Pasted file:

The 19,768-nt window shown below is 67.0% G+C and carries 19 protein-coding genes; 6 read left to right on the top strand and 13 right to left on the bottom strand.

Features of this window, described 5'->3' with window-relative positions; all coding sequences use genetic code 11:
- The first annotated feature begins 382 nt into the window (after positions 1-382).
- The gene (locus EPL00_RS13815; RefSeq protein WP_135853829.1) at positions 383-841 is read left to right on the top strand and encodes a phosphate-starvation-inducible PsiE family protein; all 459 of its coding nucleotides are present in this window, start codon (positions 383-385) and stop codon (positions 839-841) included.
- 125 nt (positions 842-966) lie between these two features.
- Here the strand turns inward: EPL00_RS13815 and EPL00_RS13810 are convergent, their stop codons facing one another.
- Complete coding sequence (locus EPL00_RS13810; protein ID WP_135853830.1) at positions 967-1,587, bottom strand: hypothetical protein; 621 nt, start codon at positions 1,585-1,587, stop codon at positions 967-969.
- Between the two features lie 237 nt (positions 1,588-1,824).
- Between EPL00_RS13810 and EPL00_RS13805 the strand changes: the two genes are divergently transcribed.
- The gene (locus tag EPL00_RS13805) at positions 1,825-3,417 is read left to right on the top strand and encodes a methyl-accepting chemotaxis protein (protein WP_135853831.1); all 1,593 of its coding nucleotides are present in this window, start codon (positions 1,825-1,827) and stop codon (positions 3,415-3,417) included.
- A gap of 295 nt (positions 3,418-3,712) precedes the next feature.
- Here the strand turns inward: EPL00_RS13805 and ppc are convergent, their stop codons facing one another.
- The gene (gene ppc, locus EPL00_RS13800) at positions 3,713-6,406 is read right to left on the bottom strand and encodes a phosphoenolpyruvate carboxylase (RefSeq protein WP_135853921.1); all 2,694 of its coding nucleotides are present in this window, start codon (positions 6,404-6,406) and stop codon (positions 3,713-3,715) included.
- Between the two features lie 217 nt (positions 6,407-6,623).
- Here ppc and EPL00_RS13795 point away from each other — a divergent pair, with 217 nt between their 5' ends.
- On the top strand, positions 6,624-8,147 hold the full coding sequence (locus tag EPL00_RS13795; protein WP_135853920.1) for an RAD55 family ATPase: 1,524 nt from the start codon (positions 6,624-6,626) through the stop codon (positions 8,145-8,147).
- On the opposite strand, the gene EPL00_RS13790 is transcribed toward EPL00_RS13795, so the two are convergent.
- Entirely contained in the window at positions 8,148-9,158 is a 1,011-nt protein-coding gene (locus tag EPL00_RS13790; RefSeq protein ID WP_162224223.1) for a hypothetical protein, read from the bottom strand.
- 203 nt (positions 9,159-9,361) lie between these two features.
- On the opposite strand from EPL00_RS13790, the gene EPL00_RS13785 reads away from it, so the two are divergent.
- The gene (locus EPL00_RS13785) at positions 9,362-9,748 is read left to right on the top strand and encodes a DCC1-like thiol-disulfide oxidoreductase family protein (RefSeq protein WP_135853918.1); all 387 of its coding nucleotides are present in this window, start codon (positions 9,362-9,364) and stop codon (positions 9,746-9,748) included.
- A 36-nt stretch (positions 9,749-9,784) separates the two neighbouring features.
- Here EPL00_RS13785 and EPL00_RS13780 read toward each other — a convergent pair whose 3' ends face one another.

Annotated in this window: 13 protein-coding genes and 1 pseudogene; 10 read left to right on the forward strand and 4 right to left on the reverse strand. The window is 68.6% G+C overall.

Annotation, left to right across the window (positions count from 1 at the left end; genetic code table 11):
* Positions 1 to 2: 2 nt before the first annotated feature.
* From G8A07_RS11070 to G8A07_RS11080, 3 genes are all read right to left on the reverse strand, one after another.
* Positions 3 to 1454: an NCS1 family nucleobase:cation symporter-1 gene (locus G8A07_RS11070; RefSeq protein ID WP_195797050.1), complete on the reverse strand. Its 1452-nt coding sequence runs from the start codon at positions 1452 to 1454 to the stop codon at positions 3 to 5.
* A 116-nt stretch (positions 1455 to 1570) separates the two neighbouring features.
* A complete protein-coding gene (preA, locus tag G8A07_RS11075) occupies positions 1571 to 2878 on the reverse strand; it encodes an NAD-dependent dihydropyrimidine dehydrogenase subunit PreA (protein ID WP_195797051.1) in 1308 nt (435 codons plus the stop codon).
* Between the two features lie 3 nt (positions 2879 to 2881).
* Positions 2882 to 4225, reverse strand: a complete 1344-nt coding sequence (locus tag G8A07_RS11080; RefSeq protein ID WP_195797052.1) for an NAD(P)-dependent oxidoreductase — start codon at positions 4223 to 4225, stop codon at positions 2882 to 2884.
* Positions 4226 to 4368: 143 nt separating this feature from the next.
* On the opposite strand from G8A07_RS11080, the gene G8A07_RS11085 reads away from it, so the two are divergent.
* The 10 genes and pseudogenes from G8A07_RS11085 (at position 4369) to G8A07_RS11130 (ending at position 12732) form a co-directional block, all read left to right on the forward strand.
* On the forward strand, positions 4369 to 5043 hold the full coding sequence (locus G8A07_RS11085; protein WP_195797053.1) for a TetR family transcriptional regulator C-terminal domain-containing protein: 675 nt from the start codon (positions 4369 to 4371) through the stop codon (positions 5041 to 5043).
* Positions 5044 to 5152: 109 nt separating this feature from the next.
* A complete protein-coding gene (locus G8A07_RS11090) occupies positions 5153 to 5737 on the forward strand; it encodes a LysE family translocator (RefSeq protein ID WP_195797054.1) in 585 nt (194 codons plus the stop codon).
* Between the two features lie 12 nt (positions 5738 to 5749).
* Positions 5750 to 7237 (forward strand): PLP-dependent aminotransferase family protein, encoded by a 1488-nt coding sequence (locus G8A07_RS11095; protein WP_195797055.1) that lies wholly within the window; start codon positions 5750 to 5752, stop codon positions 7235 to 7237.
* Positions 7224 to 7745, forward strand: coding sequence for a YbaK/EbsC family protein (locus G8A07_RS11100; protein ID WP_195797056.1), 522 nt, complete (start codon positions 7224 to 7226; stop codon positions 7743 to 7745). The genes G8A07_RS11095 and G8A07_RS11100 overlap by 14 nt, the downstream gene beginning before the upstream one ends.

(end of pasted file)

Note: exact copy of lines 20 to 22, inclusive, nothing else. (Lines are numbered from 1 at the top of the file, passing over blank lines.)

- On the opposite strand from EPL00_RS13790, the gene EPL00_RS13785 reads away from it, so the two are divergent.
- The gene (locus EPL00_RS13785) at positions 9,362-9,748 is read left to right on the top strand and encodes a DCC1-like thiol-disulfide oxidoreductase family protein (RefSeq protein WP_135853918.1); all 387 of its coding nucleotides are present in this window, start codon (positions 9,362-9,364) and stop codon (positions 9,746-9,748) included.
- A 36-nt stretch (positions 9,749-9,784) separates the two neighbouring features.